October 3 was German (re)unification day
. It has been 20 years since the German Democratic Republic
and the Federal Republic of Germany
went from being two countries that never existed before World War II to being one "reunified" country that never existed before 1990. I am not sure what the state of mind in Germany was for this anniversary (they don't tend to exhibit 4th of July-style bombast), but it is clear that changes are afoot in Germany.
First, the Christian Science Monitor reports
that Germany finally paid off that Visa it got in college. No wait, Germany actually made the final payment on the reparations from World War I. No need to occupy the Ruhr
, France and Belgium, nothing to see here. This actually does at least symbolically close an era (as if the intervening events of Hitler, the Holocaust, the Cold War, and Wiedervereinigung did not). The end of reparations is another step in Germany being a fully "normal" country again.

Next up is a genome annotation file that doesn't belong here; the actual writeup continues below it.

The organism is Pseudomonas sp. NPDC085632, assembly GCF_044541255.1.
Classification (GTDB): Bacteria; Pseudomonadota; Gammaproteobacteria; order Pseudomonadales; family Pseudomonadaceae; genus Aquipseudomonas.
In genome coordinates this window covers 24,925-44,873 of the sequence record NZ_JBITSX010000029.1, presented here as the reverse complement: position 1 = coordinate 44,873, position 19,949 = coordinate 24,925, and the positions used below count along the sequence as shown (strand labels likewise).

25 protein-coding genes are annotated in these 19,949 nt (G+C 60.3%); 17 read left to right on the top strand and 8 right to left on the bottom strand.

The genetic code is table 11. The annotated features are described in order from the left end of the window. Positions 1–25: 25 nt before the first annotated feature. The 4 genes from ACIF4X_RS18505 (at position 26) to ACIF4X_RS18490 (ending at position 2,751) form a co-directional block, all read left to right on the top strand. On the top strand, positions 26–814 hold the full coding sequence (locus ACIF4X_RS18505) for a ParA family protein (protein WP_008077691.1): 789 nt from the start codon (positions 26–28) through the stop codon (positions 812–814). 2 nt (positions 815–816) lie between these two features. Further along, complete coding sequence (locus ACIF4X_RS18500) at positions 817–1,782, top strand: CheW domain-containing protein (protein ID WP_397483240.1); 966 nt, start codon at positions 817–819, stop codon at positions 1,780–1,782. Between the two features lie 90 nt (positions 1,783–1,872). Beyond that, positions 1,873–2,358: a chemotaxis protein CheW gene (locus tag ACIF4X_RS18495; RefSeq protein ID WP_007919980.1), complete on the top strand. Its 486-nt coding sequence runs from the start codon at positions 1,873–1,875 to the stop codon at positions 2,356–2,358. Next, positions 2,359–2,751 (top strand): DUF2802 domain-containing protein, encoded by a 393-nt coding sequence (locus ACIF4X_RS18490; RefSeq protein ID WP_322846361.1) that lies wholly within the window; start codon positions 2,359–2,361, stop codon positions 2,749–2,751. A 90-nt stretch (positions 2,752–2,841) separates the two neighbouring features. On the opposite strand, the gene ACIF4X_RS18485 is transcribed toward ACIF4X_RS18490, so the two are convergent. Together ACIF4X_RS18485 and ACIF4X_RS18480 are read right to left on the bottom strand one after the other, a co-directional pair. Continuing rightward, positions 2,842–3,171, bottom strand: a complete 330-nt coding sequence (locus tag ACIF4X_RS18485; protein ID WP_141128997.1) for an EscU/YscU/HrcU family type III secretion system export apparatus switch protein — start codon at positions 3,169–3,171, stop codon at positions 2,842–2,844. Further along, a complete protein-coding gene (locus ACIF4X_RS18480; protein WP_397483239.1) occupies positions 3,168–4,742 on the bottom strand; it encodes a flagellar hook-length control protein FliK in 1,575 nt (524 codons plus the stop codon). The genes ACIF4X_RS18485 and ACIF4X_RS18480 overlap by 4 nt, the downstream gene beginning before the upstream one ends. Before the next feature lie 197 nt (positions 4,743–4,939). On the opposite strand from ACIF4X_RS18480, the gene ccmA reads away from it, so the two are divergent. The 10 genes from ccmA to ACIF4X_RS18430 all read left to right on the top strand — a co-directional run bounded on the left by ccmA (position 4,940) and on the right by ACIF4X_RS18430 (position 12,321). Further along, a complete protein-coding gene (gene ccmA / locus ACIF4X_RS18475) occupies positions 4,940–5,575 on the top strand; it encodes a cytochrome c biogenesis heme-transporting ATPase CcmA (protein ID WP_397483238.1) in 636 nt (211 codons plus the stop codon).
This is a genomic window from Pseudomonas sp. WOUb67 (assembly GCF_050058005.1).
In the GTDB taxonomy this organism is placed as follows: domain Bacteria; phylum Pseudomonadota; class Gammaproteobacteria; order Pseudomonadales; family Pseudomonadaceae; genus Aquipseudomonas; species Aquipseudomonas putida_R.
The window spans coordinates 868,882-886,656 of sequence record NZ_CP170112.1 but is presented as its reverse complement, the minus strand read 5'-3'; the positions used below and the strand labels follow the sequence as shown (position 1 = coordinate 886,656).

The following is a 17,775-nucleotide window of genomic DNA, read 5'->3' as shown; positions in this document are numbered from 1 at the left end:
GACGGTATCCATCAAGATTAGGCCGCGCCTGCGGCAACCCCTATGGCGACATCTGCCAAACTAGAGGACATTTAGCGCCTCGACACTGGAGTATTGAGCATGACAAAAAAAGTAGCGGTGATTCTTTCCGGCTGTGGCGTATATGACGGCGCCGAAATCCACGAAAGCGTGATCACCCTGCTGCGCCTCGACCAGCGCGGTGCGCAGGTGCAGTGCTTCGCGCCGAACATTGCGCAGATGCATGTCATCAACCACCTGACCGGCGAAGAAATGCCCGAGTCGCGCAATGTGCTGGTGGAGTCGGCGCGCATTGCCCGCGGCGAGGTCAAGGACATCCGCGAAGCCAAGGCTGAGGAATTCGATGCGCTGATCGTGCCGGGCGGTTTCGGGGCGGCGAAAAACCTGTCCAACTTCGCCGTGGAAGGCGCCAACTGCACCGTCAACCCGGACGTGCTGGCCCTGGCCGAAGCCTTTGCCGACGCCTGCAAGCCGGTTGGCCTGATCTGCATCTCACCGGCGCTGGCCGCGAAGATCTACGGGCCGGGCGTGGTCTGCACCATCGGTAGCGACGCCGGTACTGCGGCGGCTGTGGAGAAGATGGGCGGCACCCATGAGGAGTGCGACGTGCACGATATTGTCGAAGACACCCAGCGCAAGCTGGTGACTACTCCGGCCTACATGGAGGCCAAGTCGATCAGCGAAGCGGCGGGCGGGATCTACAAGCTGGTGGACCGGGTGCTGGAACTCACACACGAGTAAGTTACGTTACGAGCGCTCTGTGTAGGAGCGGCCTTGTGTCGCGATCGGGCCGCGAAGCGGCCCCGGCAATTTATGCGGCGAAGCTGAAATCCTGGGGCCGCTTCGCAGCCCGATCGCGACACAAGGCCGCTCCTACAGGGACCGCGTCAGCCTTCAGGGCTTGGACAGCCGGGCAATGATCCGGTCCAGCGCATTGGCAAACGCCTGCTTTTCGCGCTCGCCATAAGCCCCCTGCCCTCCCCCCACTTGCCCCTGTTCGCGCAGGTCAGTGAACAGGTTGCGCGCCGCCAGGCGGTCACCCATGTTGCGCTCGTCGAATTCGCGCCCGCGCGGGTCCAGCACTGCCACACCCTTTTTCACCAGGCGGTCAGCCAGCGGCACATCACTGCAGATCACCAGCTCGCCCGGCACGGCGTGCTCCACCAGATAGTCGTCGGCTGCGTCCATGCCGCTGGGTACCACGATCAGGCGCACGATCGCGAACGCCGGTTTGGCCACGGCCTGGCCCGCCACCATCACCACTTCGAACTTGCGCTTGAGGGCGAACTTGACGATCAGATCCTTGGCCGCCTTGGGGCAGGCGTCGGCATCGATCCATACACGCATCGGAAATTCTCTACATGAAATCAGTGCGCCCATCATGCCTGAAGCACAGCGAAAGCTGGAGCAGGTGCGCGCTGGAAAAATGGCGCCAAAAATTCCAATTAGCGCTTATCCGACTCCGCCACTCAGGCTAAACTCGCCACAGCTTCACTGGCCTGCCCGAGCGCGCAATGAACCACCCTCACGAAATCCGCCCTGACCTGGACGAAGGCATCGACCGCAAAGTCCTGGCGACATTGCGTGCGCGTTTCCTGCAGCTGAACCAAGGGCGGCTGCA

While almost certainly unrelated to the end of reparations, the New York Times reported
on the resurgence of German identity. One thing striking to a Midwesterner in Germany was that there were no German flags in public. In the Midwest they are everywhere. Every gas station, government facility (including rest stops on the highway), and plenty of houses have American flags in front of them. It was really striking. Now it appears that Germans are starting to express pride in aspects of their history and culture. Frankly, this strikes me as appropriate. Those Europeans who are "concerned" that Germany is not "committed" to Europe are mostly countries that provide less material benefit to their European partners. In other words, countries with an interest in guilty Germans paying the bills. As long as German national pride does not spill over into Antisemitism or other negative behavior, there is nothing wrong with celebrating the national team's World Cup wins, or using German on train signs instead of English. Everyone else does it too.